Proposed Ontario legislation presumes PTSD in first responders is work-related

Post-traumatic stress disorder, first responders, and presumed entitlement to worker’s compensation benefits: What does it mean for Ontario employers?
By Carissa Tanzola
|Canadian Employment Law Today|Last Updated: 07/06/2016

On Feb. 18, 2016, the Ontario government proposed Bill 163: An Act to amend the Workplace Safety and Insurance Act, 1997 (WSIA) and the Ministry of Labour Act (MOLA) — also known as Supporting Ontario’s First Responders Act (Post-traumatic Stress Disorder), 2016. As of Feb. 23, 2016, Bill 163 made it to second reading.

If passed, Bill 163 will allow first responders faster access to Ontario WSIA benefits by removing the need to prove a causal link between post-traumatic stress disorder (PTSD) and a workplace event, and instead creating a presumption that PTSD diagnosed in a first responder was sustained “out of and in the course of employment.” This assumption is intended to address the fact that first responders are at least twice as likely as members of the general public to suffer PTSD given the risk of routine exposure to traumatic stressors. The proposed legislation would apply to more than 73,000 first responders in Ontario including employees of healthcare providers, municipalities and correctional services.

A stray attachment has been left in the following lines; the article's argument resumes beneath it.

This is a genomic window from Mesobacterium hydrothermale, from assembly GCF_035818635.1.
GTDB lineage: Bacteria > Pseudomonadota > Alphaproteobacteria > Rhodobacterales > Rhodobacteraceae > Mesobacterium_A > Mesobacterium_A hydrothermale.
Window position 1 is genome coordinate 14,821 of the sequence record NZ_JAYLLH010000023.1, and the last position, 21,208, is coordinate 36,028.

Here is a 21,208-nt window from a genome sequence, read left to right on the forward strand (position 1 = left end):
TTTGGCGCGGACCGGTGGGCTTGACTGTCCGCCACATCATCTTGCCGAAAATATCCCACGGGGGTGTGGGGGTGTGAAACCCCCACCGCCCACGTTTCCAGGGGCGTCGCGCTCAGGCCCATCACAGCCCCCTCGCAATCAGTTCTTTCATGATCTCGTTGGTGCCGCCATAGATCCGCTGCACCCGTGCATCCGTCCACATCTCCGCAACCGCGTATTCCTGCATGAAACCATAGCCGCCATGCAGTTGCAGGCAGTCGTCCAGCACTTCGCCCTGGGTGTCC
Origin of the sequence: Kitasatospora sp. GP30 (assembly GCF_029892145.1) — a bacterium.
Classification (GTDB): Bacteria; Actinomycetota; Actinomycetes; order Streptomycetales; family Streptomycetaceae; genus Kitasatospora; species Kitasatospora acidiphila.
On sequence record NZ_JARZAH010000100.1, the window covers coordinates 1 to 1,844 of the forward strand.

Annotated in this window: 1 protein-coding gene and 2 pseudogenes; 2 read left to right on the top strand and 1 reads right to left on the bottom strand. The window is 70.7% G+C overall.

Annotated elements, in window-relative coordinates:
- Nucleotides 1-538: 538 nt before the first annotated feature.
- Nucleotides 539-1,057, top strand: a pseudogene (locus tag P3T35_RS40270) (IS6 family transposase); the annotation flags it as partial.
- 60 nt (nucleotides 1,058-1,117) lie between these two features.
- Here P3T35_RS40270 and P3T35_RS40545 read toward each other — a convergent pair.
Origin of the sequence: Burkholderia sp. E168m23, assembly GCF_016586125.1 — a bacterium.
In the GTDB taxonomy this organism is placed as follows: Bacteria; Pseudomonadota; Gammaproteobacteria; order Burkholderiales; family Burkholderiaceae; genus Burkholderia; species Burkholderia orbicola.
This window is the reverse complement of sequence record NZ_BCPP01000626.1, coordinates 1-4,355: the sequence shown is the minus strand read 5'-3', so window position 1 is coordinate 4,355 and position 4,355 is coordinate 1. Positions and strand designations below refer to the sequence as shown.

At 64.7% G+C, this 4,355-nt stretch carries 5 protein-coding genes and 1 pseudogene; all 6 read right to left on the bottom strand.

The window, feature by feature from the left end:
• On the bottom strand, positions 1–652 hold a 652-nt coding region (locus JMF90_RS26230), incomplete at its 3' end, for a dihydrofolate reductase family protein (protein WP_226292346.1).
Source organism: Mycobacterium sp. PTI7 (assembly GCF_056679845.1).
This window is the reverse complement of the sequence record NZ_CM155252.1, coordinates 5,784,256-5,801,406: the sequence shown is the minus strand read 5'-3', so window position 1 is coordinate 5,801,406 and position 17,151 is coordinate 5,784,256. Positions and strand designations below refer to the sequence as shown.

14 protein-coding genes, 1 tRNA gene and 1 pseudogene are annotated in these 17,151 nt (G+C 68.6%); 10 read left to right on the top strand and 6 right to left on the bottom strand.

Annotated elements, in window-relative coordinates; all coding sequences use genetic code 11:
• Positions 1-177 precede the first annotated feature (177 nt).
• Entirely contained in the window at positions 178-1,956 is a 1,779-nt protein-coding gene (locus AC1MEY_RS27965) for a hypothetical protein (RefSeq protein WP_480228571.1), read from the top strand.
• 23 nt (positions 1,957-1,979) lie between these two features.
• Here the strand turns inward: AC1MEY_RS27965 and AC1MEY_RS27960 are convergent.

As the likely result of Bill 163 will be an increase in successful PTSD claims, the cost of  worker’s compensation coverage, primarily for Schedule 2 employers, is expected to rise. Affected employers should therefore look for ways now to proactively manage these anticipated costs and, at the very least, budget for them.